Another clinical paper, which also took data from the Seattle study, found that women considered things like financial security, health, family and close friends as major factors in determining their midlife crisis.
These events, coupled with the societal expectations of women’s roles, as indicated by their family, friends and even the workplace, created the impact of stress which made up the “crisis”.
This isn’t what I signed up for. Or, I am unhappy or unfulfilled with my life. Why have I worked so hard and still have debt or own nothing I can call my own?
The study found that women noted changes in their midlife, such as their eating habits, recreation and sleeping habits. They also described suffering a major illness or injury which had triggered stress factors.
These triggers inadvertently cause women to rethink their life situation. And the process unearthed a feeling of self-actualisation, compounded by cultural expectations or learned experiences. All these lead to a feeling of flux.
THE FEELING OF FLUX
This flux is described by writer Ada Calhoun, author of Why We Can’t Sleep: Women’s New Midlife Crisis.
Women in midlife today, born in the late 1960s through the 1970s, are Generation X. The same generation faced many significant historical events: The booms of the 80s and 90s, the dot.com burst, 9/11 and having to transition through their life with technology, and now, with the internet and social media.
These Gen Xers were told they could “have it all” by balancing work and home.
“The context for Gen X women is this: We were an experiment in crafting a higher-achieving, more fulfilled, more well-rounded version of the American woman. In midlife, many of us find that the experiment is largely a failure,” Calhoun said in the book.
Although written through her conversations with American women, the thread seems to be the same: This isn’t what I signed up for. Or, I am unhappy or unfulfilled with my life. Why have I worked so hard and still have debt or own nothing I can call my own?
The crisis is not specific to American women – it happens to women everywhere. And it has been made worse by the pandemic.
SUDDENLY AT A LOSS AT 50
The pandemic and Singapore’s circuit breaker in 2020 brought Irene Chan’s feeling of transition to midlife to the fore. “My kids left for university overseas one after another and I was faced with an empty nest and only my husband every day.”
It was then that the 50-year-old realised she couldn’t bear to think of the future with him and although she loved him, she didn’t enjoy his company.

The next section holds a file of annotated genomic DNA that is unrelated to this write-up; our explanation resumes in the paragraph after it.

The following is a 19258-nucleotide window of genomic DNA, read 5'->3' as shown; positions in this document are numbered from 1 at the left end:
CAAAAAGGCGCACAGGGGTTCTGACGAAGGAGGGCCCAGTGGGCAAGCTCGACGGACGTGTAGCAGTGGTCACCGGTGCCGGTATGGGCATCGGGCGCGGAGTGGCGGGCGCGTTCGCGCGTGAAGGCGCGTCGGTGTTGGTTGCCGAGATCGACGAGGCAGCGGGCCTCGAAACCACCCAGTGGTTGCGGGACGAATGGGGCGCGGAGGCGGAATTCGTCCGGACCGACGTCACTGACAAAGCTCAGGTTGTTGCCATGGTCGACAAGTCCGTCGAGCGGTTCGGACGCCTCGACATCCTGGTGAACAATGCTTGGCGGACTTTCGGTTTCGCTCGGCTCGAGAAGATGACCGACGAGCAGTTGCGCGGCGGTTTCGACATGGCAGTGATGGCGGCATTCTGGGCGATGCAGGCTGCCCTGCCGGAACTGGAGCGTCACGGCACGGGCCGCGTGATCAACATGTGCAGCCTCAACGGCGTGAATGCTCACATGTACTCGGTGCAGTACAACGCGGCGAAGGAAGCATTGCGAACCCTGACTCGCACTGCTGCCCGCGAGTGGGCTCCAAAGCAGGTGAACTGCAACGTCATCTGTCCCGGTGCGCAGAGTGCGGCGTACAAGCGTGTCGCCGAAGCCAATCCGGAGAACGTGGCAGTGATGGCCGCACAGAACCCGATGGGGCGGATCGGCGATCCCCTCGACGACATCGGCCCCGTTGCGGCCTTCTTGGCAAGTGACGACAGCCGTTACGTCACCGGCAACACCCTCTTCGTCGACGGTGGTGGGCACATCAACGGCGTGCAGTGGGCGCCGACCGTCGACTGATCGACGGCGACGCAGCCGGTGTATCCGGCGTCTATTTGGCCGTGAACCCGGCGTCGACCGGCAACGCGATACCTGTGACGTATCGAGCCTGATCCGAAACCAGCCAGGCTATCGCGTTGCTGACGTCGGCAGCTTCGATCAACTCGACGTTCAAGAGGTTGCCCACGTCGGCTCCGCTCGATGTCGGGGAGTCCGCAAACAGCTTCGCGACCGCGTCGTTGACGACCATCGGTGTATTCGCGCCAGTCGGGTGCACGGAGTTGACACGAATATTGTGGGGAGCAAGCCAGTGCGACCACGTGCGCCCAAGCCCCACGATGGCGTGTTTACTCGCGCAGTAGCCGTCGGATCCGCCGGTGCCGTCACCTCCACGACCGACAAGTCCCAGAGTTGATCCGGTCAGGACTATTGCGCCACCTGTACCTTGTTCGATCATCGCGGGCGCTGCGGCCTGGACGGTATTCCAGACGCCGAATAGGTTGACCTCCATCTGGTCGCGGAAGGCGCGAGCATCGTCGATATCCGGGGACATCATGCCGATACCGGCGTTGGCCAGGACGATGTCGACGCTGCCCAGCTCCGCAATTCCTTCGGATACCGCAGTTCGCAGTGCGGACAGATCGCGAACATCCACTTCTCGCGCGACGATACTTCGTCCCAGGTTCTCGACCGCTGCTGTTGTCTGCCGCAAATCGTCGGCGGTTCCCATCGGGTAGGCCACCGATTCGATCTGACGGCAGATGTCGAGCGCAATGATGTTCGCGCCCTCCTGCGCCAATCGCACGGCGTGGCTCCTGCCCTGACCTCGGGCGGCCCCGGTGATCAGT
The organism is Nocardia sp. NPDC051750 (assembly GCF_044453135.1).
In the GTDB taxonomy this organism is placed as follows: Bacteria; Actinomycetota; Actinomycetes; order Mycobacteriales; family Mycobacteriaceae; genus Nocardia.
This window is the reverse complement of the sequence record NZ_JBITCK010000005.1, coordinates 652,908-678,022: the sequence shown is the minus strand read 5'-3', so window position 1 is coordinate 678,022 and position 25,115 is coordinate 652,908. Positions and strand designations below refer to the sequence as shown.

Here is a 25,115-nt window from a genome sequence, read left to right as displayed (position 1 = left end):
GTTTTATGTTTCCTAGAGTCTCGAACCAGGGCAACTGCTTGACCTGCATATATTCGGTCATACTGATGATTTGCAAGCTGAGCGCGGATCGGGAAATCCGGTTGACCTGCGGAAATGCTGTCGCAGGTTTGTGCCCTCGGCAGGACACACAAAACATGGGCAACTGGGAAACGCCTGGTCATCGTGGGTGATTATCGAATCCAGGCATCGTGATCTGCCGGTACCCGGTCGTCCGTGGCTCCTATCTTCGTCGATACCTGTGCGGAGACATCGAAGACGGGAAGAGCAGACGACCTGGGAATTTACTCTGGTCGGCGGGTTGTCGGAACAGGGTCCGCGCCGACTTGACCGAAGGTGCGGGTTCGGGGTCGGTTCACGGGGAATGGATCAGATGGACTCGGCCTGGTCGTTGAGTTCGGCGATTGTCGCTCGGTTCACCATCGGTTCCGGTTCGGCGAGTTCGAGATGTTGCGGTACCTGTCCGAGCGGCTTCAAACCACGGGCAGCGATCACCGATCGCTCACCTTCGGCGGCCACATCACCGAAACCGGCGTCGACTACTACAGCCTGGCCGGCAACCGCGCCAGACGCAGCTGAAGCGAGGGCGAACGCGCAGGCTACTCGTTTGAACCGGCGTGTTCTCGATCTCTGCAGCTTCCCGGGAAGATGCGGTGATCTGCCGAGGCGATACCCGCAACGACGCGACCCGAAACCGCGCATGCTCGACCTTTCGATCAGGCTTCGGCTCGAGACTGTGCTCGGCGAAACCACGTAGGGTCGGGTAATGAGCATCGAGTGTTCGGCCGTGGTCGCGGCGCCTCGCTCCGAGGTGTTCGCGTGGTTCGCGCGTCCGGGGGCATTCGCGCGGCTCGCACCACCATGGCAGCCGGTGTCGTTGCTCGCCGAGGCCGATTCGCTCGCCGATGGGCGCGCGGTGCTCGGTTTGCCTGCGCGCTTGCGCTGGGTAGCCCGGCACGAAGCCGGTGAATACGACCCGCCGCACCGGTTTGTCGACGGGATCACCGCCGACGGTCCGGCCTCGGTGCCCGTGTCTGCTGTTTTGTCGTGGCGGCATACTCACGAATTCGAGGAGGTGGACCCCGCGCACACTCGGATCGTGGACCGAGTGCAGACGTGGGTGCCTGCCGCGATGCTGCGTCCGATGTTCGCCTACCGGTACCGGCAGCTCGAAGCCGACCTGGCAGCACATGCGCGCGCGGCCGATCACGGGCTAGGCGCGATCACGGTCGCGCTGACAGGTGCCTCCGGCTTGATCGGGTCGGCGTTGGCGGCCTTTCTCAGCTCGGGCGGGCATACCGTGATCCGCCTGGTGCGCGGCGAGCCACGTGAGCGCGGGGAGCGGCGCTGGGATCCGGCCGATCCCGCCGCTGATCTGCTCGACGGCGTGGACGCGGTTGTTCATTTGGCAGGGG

“Apart from the kids, we didn’t have much in common anymore. We don’t agree on many issues and it was frustrating and upsetting to have conversations. The realisation of this after more than 20 years together, shocked me to the core. I suffered from depression, insomnia and constant fatigue,” she said.
Desperation drove her to see a psychologist and the couple also saw a marriage counsellor “but it became clear to me that I needed to leave the relationship”.
That sparked a series of changes for Chan – she found a new job, took on new hobbies like Zumba, hiking and even doing volunteer work so that she could work on her own self-image. She wanted to find her independence through her “new” lifestyle and felt that she needed to succeed personally, at the cost of everything.
With the help of her psychologist, she learnt to recognise her stress triggers and be selective with words during difficult conversations. “I no longer have an unhealthy co-dependent relationship with my husband. I make my own decisions and for once, I have freedom and independence which I have not felt since I was married. I am hoping this new person will be able to find peace with my family.”
WHAT YOU CAN DO
There is no single solution to a woman facing midlife crisis. Experts say it is a process of rediscovery and finding out what works best but not to do it alone.
Hwee of Clarity Counselling said: “If you find yourself burnt-out, self-doubting, constantly exhausted or feeling like you’ve failed, it may be helpful to reflect and explore what is meaningful to you in this season of your life.
“It is an opportunity to re-evaluate your life and focus on what truly matters. Take your time to make small, intentional and impactful change.”
She added that sometimes these feelings may be compounded with the onset of menopause, creating hormonal symptoms like hot flashes, abrupt mood swings which middle-aged women endure.
“Connect with other women who can support you at this time,” she advised. “Seek professional help from a counsellor or a psychologist if your feelings affect your daily activities or if you have suicidal thoughts.”
Lim said she may have eased into midlife better if she had a community who was open to share about their personal journeys during this period.
“My advice is to ask others how they felt and what to expect. It prepares you for what’s to come. For me, it was the shock of seeing these physical changes although mentally, I am still the same person.”
What saved author Ada Calhoun was solace in her community to, in her words, “Get by whatever way we can”. The research for her book was her way to discover that in her midlife crisis, she wasn’t alone and many women were also sharing similar experiences.
The project, she said, gave her clarity and solidarity with her friends. “The realisation that facing up to our lives and seeing it as it really is, letting go of past expectations, having a viable support system and knowing that this stage of midlife doesn’t last forever.”
Ahead of that, Dr Ng of Better Life said: “It’s important to consistently attend to yourself. Discover what makes you happy, what your passions are and what makes you feel alive. Devote time to doing things which are aligned with the core of your identity.”